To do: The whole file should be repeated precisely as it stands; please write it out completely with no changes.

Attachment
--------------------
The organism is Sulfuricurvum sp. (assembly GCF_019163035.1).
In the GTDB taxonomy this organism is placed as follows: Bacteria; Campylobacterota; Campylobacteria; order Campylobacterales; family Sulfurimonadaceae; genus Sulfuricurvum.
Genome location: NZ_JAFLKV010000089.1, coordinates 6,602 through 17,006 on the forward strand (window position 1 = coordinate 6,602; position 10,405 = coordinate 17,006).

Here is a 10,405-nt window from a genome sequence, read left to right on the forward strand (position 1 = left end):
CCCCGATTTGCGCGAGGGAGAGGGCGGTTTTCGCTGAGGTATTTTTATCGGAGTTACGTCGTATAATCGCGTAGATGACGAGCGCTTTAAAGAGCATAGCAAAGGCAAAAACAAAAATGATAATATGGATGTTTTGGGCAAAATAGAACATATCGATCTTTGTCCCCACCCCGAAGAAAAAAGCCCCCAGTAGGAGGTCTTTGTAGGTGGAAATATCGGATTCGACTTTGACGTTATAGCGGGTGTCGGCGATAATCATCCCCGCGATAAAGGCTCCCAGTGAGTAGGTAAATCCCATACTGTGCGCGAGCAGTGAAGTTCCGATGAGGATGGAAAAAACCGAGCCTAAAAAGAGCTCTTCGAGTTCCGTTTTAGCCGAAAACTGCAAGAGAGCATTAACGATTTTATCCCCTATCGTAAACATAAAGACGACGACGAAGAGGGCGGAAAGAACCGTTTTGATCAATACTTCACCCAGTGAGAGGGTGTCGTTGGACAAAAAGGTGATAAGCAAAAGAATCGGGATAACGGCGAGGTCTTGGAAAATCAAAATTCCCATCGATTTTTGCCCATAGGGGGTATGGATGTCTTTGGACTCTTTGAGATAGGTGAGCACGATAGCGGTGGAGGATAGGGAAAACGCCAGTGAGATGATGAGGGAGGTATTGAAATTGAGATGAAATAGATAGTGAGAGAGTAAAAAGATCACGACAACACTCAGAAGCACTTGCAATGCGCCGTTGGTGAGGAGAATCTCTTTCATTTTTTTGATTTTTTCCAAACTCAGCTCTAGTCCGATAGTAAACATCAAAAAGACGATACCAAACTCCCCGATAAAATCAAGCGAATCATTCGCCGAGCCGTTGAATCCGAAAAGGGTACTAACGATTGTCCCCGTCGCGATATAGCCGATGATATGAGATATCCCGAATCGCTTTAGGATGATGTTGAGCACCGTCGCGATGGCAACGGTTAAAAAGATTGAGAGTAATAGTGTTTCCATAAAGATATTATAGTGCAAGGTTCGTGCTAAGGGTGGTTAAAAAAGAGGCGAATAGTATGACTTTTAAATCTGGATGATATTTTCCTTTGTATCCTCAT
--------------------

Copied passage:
The organism is Sulfuricurvum sp. (assembly GCF_019163035.1).
In the GTDB taxonomy this organism is placed as follows: Bacteria; Campylobacterota; Campylobacteria; order Campylobacterales; family Sulfurimonadaceae; genus Sulfuricurvum.
Genome location: NZ_JAFLKV010000089.1, coordinates 6,602 through 17,006 on the forward strand (window position 1 = coordinate 6,602; position 10,405 = coordinate 17,006).

Here is a 10,405-nt window from a genome sequence, read left to right on the forward strand (position 1 = left end):
CCCCGATTTGCGCGAGGGAGAGGGCGGTTTTCGCTGAGGTATTTTTATCGGAGTTACGTCGTATAATCGCGTAGATGACGAGCGCTTTAAAGAGCATAGCAAAGGCAAAAACAAAAATGATAATATGGATGTTTTGGGCAAAATAGAACATATCGATCTTTGTCCCCACCCCGAAGAAAAAAGCCCCCAGTAGGAGGTCTTTGTAGGTGGAAATATCGGATTCGACTTTGACGTTATAGCGGGTGTCGGCGATAATCATCCCCGCGATAAAGGCTCCCAGTGAGTAGGTAAATCCCATACTGTGCGCGAGCAGTGAAGTTCCGATGAGGATGGAAAAAACCGAGCCTAAAAAGAGCTCTTCGAGTTCCGTTTTAGCCGAAAACTGCAAGAGAGCATTAACGATTTTATCCCCTATCGTAAACATAAAGACGACGACGAAGAGGGCGGAAAGAACCGTTTTGATCAATACTTCACCCAGTGAGAGGGTGTCGTTGGACAAAAAGGTGATAAGCAAAAGAATCGGGATAACGGCGAGGTCTTGGAAAATCAAAATTCCCATCGATTTTTGCCCATAGGGGGTATGGATGTCTTTGGACTCTTTGAGATAGGTGAGCACGATAGCGGTGGAGGATAGGGAAAACGCCAGTGAGATGATGAGGGAGGTATTGAAATTGAGATGAAATAGATAGTGAGAGAGTAAAAAGATCACGACAACACTCAGAAGCACTTGCAATGCGCCGTTGGTGAGGAGAATCTCTTTCATTTTTTTGATTTTTTCCAAACTCAGCTCTAGTCCGATAGTAAACATCAAAAAGACGATACCAAACTCCCCGATAAAATCAAGCGAATCATTCGCCGAGCCGTTGAATCCGAAAAGGGTACTAACGATTGTCCCCGTCGCGATATAGCCGATGATATGAGATATCCCGAATCGCTTTAGGATGATGTTGAGCACCGTCGCGATGGCAACGGTTAAAAAGATTGAGAGTAATAGTGTTTCCATAAAGATATTATAGTGCAAGGTTCGTGCTAAGGGTGGTTAAAAAAGAGGCGAATAGTATGACTTTTAAATCTGGATGATATTTTCCTTTGTATCCTCAT